Refining a repeated warning, Federal Reserve Board Chairman Alan Greenspan told bankers Saturday to be careful underwriting loans to low-income consumers.
Delinquency and default rates are up on subsidized mortgages and those with high loan-to-value ratios, Mr. Greenspan said. Bankruptcy rates and credit card delinquencies also are near all-time highs, he said.
"Some problems are occurring that should alert us all to potential dangers," Mr. Greenspan said in remarks prepared for the Greenlining Institute's annual conference in San Francisco. "While every potential problem doesn't result in disaster, it's important to recognize the risksand take protective steps."
These were Mr. Greenspan's first extensive comments on credit quality among low-income borrowers, although he has raised red flags on general underwriting practices. He did not specify what steps lenders should take to protect their portfolios. Comptroller of the Currency Eugene A. Ludwig has repeatedly warned bankers during the past year to protect the quality of their conventional, small-business, and low-income loan portfolios.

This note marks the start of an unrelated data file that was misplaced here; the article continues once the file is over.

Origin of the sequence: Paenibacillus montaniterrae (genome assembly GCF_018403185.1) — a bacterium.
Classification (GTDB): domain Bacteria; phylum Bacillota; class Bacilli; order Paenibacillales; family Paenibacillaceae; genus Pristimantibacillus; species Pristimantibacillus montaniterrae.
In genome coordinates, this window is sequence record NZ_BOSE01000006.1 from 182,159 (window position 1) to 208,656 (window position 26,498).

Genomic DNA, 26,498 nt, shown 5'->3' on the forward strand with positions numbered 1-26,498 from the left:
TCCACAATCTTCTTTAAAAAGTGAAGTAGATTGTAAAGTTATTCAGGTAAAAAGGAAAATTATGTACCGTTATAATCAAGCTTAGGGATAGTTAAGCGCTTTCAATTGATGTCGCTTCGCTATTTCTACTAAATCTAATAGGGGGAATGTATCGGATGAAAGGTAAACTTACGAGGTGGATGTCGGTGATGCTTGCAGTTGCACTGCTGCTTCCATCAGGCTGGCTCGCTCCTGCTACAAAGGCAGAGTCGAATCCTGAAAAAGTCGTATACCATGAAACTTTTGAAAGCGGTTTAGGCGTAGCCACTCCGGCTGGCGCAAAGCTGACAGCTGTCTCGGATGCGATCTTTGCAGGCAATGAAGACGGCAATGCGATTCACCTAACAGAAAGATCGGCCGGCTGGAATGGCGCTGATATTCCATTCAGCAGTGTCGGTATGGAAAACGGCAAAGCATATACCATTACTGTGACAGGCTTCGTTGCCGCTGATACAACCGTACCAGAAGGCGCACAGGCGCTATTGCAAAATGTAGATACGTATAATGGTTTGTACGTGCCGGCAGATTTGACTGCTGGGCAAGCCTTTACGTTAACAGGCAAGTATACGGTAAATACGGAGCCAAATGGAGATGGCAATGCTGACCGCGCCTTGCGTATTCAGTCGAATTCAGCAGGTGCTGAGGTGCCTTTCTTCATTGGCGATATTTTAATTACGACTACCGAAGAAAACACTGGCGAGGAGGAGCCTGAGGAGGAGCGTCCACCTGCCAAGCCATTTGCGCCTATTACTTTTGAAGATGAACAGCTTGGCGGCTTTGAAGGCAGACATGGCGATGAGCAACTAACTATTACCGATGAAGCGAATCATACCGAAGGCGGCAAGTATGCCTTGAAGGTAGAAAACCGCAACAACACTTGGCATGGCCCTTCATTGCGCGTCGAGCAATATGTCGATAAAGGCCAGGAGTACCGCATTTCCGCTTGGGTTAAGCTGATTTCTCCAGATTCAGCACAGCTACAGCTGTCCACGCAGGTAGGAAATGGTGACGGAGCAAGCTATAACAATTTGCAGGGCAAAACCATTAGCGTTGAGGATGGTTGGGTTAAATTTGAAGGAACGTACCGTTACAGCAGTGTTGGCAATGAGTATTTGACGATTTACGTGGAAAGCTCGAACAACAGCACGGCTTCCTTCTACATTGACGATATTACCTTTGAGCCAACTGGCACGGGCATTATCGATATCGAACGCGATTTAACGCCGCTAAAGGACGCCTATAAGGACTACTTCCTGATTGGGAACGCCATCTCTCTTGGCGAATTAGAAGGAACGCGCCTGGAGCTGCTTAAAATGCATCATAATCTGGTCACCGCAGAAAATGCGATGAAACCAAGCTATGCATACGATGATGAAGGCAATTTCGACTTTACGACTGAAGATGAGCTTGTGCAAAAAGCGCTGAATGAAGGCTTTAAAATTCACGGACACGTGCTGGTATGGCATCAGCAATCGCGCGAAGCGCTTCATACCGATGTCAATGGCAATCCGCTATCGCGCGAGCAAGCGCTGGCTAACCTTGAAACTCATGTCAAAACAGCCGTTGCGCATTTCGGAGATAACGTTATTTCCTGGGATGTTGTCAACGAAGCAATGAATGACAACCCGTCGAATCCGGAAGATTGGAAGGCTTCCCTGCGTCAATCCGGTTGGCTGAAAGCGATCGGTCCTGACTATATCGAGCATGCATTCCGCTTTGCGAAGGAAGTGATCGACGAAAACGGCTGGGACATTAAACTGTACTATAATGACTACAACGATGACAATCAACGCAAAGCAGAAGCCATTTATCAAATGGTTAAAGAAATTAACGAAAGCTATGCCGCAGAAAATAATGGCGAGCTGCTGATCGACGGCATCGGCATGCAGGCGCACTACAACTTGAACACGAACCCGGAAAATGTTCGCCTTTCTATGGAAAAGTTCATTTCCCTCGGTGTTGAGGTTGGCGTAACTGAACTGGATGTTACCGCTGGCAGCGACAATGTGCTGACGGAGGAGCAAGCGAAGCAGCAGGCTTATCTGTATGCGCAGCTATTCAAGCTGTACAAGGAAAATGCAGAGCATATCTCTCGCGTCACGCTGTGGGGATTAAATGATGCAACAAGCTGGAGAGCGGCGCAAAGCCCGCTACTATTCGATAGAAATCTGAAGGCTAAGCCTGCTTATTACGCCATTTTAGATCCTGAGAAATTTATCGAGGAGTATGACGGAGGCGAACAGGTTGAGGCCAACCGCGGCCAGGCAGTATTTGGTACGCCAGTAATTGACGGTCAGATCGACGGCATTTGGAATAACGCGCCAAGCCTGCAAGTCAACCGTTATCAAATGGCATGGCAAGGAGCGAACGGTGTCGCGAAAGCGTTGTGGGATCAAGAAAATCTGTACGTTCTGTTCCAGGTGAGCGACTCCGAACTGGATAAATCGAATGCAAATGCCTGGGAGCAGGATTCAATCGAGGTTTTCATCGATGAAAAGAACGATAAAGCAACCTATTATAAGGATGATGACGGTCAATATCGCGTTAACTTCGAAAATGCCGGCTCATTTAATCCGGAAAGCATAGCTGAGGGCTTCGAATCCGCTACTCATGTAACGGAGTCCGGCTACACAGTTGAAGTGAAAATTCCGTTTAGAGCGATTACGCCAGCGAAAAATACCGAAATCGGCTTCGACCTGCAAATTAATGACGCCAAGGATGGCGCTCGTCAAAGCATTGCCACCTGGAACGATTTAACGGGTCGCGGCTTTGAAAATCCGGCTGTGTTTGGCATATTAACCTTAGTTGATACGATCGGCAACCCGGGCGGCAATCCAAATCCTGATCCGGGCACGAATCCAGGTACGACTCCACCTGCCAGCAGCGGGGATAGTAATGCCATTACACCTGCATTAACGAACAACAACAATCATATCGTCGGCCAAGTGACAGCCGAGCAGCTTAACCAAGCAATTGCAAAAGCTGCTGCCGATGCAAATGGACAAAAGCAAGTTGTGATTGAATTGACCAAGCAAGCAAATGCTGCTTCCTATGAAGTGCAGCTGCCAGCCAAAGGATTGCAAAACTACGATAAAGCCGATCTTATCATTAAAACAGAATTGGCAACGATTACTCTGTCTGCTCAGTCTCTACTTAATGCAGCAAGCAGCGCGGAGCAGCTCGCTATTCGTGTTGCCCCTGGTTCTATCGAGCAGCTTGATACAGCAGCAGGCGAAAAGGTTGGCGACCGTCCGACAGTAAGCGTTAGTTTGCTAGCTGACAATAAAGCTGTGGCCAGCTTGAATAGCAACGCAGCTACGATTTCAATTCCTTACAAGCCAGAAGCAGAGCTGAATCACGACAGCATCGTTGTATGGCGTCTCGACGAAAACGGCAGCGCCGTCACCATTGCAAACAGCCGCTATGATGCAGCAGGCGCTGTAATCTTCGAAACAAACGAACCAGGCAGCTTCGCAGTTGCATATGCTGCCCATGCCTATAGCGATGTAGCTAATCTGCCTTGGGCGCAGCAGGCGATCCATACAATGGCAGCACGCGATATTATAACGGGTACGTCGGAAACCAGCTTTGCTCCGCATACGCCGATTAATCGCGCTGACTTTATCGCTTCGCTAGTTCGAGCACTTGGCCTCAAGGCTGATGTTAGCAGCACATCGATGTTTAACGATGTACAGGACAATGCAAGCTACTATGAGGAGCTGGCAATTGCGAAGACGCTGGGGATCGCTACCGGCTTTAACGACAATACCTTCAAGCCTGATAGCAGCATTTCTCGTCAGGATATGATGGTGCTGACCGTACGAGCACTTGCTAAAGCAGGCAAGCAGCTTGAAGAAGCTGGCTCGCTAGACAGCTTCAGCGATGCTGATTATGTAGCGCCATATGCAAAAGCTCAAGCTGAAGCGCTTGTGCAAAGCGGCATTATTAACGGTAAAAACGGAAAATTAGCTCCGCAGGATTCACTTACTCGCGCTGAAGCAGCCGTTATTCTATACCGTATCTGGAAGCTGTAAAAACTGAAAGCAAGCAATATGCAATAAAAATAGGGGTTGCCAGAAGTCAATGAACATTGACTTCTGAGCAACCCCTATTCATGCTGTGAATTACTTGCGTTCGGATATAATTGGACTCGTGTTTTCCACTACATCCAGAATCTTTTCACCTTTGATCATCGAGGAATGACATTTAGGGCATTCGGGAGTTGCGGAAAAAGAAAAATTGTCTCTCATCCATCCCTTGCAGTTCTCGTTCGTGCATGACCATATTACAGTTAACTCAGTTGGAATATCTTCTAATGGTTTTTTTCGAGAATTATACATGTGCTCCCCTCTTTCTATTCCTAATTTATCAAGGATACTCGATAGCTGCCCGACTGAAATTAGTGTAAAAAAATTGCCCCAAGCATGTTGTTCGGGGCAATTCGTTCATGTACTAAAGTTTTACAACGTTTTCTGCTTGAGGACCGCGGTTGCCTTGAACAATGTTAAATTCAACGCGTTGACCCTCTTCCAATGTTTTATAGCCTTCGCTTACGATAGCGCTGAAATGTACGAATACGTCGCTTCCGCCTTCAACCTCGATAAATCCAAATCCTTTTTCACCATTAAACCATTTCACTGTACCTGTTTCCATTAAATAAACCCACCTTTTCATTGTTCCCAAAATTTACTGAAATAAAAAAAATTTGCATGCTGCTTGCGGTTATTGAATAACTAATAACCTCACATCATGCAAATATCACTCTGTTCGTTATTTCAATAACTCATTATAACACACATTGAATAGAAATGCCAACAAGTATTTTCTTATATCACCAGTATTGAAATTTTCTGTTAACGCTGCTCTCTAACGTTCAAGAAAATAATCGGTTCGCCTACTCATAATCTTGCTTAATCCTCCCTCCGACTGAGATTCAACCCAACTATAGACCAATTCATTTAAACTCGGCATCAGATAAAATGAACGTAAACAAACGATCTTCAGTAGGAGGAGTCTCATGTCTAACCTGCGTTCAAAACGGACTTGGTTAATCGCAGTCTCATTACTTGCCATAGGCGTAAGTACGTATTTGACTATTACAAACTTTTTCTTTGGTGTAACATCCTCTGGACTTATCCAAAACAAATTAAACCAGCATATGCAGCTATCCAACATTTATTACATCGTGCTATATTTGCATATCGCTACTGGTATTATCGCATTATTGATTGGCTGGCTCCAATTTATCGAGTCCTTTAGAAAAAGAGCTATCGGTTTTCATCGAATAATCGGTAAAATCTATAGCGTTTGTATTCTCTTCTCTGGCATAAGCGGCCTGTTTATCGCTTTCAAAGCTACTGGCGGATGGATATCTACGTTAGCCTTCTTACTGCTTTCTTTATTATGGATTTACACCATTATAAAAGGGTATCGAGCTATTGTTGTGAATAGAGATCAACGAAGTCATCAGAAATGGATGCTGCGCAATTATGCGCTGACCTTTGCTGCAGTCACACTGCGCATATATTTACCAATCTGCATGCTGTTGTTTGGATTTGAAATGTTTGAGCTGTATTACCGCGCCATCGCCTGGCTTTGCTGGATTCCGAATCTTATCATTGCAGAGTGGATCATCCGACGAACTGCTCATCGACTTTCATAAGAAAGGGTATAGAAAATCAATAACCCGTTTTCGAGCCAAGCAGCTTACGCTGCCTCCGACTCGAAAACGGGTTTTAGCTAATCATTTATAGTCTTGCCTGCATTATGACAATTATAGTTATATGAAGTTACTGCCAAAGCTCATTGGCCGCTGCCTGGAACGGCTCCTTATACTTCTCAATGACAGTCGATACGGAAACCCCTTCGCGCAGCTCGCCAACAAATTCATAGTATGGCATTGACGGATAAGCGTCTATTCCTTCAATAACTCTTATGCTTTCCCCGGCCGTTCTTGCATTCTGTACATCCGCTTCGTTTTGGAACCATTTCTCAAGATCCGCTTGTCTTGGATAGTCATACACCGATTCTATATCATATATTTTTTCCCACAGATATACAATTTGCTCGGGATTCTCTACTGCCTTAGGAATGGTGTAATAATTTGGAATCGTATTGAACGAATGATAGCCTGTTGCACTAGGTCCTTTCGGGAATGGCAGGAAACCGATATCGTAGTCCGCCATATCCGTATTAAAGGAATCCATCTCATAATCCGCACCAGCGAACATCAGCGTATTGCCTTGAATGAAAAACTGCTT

Mr. Greenspan also urged bankers to consider what happens to consumers who get more credit than they can afford. These consumers likely will default and ruin their credit ratings if they lose their job or incur unexpected car or home repair expenses, he said.
"While we should applaud the democratization of our credit markets over the years," he said, "we must be vigilant of the risks of excess, both by lenders and consumers."
Despite the warnings, Mr. Greenspan generally praised the massive expansion of credit to middle- and lower-income consumers.
"The good news is that market specialization, competition, and innovation have vastly expanded credit availability to virtually all income classes," he said. "Access to credit is essential to help families purchase homes, deal with emergencies, and obtain goods and services that have become staples of our daily lives."
He noted that homeownership has set a new record and that the number of mortgages received by low-income families has grown rapidly during the past five years. Also, almost every household qualifies for a credit card, he said.